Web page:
A dirk is a long thrusting dagger. Historically, it was a personal weapon of officers engaged in naval hand-to-hand combat during the Age of Sail as well as the personal sidearm of Highlanders. It was also used by the officers, pipers, and drummers of Scottish Highland regiments around 1800 and by Japanese naval officers.
The term is associated with Scotland in the Early Modern Era, being attested from about 1600. The term was spelled dork or dirk during the 17th century, presumably from the Dutch, Swedish and Danish dolk, and German dolch, tolch from a West Slavic Tillich. The exact etymology is unclear. The modern spelling dirk is probably due to Samuel Johnson's 1755 Dictionary. The term is also used for "dagger" generically, especially in the context of prehistoric daggers such as the Oxborough dirk.
A thrusting weapon, the naval dirk was originally used as a boarding weapon and functional fighting dagger. It was worn by midshipmen and officers during the days of sail, gradually evolving into a ceremonial weapon and badge of office. In the Royal Navy, the naval dirk is still presented to junior officers; their basic design has changed little in the last 500 years.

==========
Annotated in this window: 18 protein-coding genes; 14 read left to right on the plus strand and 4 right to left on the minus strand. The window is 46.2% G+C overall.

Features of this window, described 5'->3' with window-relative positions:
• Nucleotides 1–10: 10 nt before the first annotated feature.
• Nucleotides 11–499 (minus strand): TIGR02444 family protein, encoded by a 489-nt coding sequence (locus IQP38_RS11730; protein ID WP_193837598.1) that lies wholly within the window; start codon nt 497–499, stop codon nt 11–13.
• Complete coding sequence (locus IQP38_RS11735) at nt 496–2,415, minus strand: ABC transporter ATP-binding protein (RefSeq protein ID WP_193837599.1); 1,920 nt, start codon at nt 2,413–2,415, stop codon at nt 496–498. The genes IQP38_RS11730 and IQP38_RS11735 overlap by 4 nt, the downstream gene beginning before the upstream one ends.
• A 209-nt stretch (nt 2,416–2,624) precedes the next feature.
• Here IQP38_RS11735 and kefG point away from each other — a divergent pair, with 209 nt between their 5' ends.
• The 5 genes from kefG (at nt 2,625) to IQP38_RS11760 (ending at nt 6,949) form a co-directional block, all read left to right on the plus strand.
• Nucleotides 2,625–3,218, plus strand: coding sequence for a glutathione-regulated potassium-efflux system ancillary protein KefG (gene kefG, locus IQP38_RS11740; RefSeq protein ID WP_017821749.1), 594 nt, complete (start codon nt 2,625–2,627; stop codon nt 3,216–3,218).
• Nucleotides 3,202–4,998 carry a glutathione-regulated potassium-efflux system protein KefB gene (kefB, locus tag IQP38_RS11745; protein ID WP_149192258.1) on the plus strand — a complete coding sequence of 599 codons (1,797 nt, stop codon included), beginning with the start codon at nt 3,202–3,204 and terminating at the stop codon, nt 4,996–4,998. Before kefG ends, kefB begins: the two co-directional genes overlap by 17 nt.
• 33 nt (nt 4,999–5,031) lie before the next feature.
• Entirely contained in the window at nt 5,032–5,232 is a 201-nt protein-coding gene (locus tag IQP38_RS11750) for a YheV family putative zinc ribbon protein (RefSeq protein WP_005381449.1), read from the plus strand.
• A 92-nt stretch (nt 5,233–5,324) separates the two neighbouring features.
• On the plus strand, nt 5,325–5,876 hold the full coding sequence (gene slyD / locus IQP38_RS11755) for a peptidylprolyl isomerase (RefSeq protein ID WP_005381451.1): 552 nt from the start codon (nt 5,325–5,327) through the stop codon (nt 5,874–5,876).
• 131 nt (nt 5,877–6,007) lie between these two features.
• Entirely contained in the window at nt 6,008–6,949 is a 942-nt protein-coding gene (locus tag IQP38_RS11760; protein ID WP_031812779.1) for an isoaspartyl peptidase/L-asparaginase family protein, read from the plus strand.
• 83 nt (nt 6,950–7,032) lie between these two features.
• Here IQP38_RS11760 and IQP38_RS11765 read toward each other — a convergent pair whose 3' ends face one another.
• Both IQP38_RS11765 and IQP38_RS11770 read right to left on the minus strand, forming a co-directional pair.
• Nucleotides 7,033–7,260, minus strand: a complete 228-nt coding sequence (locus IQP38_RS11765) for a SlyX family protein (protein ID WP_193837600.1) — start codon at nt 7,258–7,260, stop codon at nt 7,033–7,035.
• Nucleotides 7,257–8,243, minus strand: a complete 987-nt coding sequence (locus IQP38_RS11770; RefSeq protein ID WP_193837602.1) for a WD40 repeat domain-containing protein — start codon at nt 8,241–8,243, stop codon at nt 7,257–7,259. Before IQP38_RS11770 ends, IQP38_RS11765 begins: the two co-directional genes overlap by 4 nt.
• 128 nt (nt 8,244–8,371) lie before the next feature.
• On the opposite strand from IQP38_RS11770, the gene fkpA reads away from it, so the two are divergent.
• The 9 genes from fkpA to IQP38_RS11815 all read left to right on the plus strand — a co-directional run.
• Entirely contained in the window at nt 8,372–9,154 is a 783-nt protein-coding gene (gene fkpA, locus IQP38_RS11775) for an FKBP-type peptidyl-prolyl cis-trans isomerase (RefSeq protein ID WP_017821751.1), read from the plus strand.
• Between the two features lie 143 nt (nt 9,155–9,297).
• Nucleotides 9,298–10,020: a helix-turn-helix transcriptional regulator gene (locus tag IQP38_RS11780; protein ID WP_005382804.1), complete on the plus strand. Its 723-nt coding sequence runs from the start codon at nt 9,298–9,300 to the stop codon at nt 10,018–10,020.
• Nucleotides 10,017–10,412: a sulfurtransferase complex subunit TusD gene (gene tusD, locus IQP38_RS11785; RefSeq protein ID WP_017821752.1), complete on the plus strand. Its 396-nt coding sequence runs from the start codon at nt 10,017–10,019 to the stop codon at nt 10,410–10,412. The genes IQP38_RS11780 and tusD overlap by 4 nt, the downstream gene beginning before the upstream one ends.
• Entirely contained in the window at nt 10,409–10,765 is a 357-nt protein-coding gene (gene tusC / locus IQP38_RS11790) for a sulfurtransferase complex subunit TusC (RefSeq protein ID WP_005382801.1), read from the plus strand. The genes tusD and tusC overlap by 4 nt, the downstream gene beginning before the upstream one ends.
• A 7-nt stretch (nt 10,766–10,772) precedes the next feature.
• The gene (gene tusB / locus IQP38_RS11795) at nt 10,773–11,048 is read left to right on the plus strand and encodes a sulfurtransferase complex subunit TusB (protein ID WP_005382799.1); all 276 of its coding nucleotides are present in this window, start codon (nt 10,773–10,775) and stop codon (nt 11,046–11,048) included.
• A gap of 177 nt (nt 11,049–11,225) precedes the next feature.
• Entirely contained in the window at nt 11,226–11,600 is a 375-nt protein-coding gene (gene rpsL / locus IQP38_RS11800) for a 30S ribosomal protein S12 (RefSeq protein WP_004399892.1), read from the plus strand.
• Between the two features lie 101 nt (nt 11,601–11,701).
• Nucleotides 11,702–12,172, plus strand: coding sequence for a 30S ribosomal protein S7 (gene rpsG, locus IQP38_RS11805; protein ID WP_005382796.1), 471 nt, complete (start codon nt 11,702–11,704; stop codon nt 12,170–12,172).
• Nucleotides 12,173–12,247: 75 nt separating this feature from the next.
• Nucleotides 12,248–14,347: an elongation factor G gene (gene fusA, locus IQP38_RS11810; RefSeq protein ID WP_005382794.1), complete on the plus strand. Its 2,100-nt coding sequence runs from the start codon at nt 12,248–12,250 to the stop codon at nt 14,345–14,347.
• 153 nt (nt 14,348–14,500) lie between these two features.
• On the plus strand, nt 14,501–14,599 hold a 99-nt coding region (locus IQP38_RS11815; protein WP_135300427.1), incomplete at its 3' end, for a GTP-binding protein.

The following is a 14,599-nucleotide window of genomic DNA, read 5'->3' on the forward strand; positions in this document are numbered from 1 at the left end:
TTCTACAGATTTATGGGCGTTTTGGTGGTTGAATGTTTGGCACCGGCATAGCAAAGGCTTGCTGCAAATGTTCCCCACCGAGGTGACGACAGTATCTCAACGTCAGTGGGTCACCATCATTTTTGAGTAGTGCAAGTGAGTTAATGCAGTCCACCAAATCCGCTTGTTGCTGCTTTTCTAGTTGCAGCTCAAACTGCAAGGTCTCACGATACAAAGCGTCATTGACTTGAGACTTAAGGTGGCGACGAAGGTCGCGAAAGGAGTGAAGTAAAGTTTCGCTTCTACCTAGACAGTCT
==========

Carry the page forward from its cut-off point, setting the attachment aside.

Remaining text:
The naval dirk (Polish kordzik, Russian кортик) became part of the uniform of naval officers and civilian officials in the Navy Department of the Russian Empire and in the Soviet navy an element of the dress uniform of officers. Later, it became an element of other uniforms as well, e.g. of officers in the Russian and Polish army and air force and of the police forces in some countries.[clarification needed]
The Scottish dirk (also "Highland dirk", Scottish Gaelic: Biodag), as a symbolic traditional and ceremonial weapon of the Highland Cathairean (cateran or warrior), is worn by officers, pipers and drummers of Scottish Highland regiments. The development of the Scottish dirk as a weapon is unrelated to that of the naval dirk; it is a modern continuation of the 16th-century ballock or rondel dagger.
The traditional Scottish dirk is a probable development from the 16th century but like all medieval societies, the Highlander needed a knife for everyday use. The dirk became symbolic of a Highland man’s honour and oaths were sworn on the steel which was believed to be holy. The perceived holiness of the steel is likely to have originated in folk superstitions about the magic in the forging of Germanic steel, hence the reverence of Highlanders towards Solingen steel. The following highlights the importance of the dirk in Highland culture: